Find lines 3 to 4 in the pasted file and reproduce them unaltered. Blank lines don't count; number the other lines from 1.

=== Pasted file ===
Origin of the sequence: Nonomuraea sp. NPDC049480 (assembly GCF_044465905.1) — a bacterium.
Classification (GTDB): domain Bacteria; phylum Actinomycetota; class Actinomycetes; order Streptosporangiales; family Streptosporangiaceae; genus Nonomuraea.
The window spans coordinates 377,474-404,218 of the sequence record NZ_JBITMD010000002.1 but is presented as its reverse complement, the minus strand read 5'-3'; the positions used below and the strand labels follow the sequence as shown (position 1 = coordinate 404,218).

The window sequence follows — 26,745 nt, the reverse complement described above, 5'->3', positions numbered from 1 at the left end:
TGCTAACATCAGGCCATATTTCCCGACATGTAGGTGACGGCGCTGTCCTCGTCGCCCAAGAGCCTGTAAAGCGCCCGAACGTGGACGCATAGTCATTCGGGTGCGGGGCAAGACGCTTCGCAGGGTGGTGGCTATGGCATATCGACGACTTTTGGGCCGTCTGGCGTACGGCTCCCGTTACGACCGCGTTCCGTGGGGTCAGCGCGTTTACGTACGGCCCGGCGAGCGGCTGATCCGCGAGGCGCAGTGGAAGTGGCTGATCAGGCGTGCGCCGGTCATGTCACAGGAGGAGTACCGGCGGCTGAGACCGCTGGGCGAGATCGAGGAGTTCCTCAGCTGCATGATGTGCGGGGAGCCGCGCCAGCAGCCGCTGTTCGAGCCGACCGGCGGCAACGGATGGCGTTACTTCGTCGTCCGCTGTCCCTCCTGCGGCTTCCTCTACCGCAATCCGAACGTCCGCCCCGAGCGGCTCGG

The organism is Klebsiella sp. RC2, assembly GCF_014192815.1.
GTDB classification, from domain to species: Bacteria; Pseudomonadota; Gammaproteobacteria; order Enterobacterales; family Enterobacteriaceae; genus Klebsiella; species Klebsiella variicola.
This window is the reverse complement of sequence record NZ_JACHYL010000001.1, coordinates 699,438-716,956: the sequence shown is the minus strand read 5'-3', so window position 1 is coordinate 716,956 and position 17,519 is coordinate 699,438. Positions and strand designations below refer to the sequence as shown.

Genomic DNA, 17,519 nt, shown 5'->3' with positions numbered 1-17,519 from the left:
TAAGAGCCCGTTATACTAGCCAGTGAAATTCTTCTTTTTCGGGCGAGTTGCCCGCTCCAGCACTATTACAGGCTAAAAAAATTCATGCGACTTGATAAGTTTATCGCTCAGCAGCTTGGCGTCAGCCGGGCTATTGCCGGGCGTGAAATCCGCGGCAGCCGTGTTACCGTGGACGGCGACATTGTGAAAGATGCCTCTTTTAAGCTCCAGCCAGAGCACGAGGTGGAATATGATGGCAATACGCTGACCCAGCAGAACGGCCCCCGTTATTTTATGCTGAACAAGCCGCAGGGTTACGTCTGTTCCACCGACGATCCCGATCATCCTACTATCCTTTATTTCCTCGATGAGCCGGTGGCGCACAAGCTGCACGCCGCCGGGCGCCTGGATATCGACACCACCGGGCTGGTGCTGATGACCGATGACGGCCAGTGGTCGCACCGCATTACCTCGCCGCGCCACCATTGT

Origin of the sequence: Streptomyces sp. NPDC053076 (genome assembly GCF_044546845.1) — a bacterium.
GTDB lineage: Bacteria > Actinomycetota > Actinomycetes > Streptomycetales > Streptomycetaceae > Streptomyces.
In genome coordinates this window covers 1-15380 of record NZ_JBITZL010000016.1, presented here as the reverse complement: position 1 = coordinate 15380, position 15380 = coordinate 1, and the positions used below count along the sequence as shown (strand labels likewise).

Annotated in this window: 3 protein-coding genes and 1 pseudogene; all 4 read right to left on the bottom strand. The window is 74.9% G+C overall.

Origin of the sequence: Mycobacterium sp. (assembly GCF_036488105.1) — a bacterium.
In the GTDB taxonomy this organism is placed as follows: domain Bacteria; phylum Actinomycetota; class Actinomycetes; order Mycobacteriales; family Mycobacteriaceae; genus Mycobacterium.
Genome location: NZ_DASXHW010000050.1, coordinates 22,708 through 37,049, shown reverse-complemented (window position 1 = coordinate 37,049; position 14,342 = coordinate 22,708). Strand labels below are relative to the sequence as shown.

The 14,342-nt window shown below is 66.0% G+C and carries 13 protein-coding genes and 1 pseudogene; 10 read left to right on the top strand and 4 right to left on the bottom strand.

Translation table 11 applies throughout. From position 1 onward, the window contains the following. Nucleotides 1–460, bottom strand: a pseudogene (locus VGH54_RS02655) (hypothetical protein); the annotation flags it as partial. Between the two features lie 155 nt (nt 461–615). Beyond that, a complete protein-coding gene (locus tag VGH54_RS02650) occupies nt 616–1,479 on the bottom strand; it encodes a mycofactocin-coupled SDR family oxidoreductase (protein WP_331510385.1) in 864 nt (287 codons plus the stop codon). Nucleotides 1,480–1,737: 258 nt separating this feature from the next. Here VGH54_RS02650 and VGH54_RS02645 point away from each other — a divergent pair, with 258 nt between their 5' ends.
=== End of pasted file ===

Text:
The window spans coordinates 377,474-404,218 of the sequence record NZ_JBITMD010000002.1 but is presented as its reverse complement, the minus strand read 5'-3'; the positions used below and the strand labels follow the sequence as shown (position 1 = coordinate 404,218).

The window sequence follows — 26,745 nt, the reverse complement described above, 5'->3', positions numbered from 1 at the left end: